• Hah the irony. I'll be honest...its a good answer. It just feels like I'm reading a lexicon and by the time I get to the end I'm just thinking "wait so...what is he saying Paul is saying?" BUT the new edit definitely improved that. I'm still trying to find the sources I know I've read before that presents the "3rd hypothetical" theory. I wanted to write an answer summarizing that view. – Joshua May 9 '16 at 3:49
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In the Epistle to the Philippians, the most intensely personal of the 'prison epistles', Paul discusses the possibility of his own death and expresses gratitude for the thoughts and concerns of the Philippians. In Philippians 1:19 Paul says the deliverance from his present predicament will surely come about from their prayers and the Spirit of Jesus Christ. Paul does not fear death, but seems to be comforting his readers if they fear the worst.

In verses 20-25, Paul considers the possibility of execution:

  • In verse 20, Paul's hope - and his expectation - is of release.
  • In verse 21, Paul says that either outcome is good - to live [is] Christ and to die gain.
  • In verses 23-24, he is uncertain whether it is better to depart this life and be with Christ, an outcome that is good for him, or to stay and be of service to the Philippians.
  • In verse 25, Paul repeats his confidence that he will be released.

So Paul is saying he is torn between two alternatives over which he probably has no control - an early death and going to heaven, or release from prison and being able to continue helping the Philippians. Paul is telling his readers that it is far better from his own point of view for him to die (because he goes to heaven), but he also has a sense of duty and is prepared to sacrifice his own benefit for the benefit of the Philippians. Anxious that his work among the Philippians will not be forgotten if he does die, he has exhorted the Philippians (verse 1:6) to continue the good work until the coming of Jesus.

| improve this answer | |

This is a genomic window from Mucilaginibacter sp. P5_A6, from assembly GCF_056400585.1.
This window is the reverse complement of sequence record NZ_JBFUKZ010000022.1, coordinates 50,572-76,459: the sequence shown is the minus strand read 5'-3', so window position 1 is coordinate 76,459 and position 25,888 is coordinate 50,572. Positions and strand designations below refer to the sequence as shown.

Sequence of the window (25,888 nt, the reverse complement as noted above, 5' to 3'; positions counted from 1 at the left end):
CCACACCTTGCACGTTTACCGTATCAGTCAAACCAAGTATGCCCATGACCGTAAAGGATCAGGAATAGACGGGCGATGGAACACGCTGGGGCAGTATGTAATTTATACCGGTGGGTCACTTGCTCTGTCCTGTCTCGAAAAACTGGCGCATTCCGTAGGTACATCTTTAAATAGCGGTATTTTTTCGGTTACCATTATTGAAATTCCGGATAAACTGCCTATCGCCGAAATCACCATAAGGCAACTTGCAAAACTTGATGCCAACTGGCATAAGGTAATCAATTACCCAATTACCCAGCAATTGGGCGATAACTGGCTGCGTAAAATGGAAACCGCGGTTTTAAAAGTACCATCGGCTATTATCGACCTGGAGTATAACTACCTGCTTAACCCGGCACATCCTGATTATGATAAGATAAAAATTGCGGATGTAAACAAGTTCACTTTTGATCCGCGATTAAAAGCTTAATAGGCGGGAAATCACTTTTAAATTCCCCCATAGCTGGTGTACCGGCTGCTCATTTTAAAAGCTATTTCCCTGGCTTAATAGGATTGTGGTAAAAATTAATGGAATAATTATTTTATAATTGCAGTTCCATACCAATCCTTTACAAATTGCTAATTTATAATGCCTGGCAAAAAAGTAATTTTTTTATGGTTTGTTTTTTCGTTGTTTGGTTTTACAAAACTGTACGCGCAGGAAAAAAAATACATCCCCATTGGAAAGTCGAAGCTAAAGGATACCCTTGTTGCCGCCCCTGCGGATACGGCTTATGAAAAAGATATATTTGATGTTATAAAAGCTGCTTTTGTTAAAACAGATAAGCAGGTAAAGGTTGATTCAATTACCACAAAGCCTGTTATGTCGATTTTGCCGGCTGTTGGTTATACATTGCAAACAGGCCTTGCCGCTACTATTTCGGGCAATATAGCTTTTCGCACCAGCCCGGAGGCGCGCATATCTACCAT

• What logical sense does it make to say one is hard pressed between the two, but on the next sentence day your desire is for an option that is far better? Why is he hard pressed between the two if the far better option is one of the original two? – Joshua Jul 31 '16 at 23:11
  • Hi @Joshua I would not over-emphasise the 'hard' part of 'hard-pressed. Here the most common translation is 'torn between' (see answer)/in a dilemma between'/'I cannot decide between' (International Standard Version, God's Word). William Mounce defines συνέχω as (among other things) confine, hem in, hem in, urge, etc, as well as pressed or hard-pressed. Others say occupy, constrain. Let us say: Paul is occupied or constrained by the choice that must be made. – Dick Harfield Aug 1 '16 at 1:10
  • Changing the wording changes nothing. It still makes no logical sense to in one breath say you have a dilemma/torn/can't choose between the two and in the next breath say one is far better. He doesn't seem to be torn when it comes to this final option. Wouldn't it makes sense then that it is far better than both previous options? – Joshua Aug 1 '16 at 1:37
  • I agree that Paul is telling his readers that it is far better from his own point of view for him to die (because he goes to heaven), but he also has a sense of duty and is prepared to sacrifice his own benefit for the benefit of the Philippians. IMHO one can be torn between personal happiness and duty. – Dick Harfield Aug 1 '16 at 1:52
  • That is the best rational I've heard. Thank you. If you can draw that out of the text in your answer I'd at least +1. – Joshua Aug 1 '16 at 3:24